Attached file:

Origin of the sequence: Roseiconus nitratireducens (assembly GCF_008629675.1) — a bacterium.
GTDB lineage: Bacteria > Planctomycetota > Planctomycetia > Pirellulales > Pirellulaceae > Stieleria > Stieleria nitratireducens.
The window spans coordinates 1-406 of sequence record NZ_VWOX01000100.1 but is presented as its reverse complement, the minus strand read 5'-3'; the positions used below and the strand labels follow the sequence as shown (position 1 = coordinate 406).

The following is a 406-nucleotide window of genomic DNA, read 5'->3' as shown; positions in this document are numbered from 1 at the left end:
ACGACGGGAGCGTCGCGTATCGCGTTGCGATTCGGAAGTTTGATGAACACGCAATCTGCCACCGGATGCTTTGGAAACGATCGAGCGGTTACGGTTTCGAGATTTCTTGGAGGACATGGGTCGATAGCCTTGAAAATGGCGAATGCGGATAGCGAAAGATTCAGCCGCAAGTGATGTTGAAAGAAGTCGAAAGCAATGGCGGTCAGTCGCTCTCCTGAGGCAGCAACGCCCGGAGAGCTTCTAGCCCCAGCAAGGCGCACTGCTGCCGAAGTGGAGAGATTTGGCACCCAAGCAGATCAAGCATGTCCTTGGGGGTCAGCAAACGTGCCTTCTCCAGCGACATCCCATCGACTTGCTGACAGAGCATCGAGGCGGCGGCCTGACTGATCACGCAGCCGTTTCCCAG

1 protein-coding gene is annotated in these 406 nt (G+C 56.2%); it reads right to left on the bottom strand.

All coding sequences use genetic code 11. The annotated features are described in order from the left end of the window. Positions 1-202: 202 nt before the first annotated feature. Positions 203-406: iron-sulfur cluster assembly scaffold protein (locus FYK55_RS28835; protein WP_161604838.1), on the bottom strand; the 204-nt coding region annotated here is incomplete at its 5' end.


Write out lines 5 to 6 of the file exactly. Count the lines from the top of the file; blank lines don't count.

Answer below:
ACGACGGGAGCGTCGCGTATCGCGTTGCGATTCGGAAGTTTGATGAACACGCAATCTGCCACCGGATGCTTTGGAAACGATCGAGCGGTTACGGTTTCGAGATTTCTTGGAGGACATGGGTCGATAGCCTTGAAAATGGCGAATGCGGATAGCGAAAGATTCAGCCGCAAGTGATGTTGAAAGAAGTCGAAAGCAATGGCGGTCAGTCGCTCTCCTGAGGCAGCAACGCCCGGAGAGCTTCTAGCCCCAGCAAGGCGCACTGCTGCCGAAGTGGAGAGATTTGGCACCCAAGCAGATCAAGCATGTCCTTGGGGGTCAGCAAACGTGCCTTCTCCAGCGACATCCCATCGACTTGCTGACAGAGCATCGAGGCGGCGGCCTGACTGATCACGCAGCCGTTTCCCAG

1 protein-coding gene is annotated in these 406 nt (G+C 56.2%); it reads right to left on the bottom strand.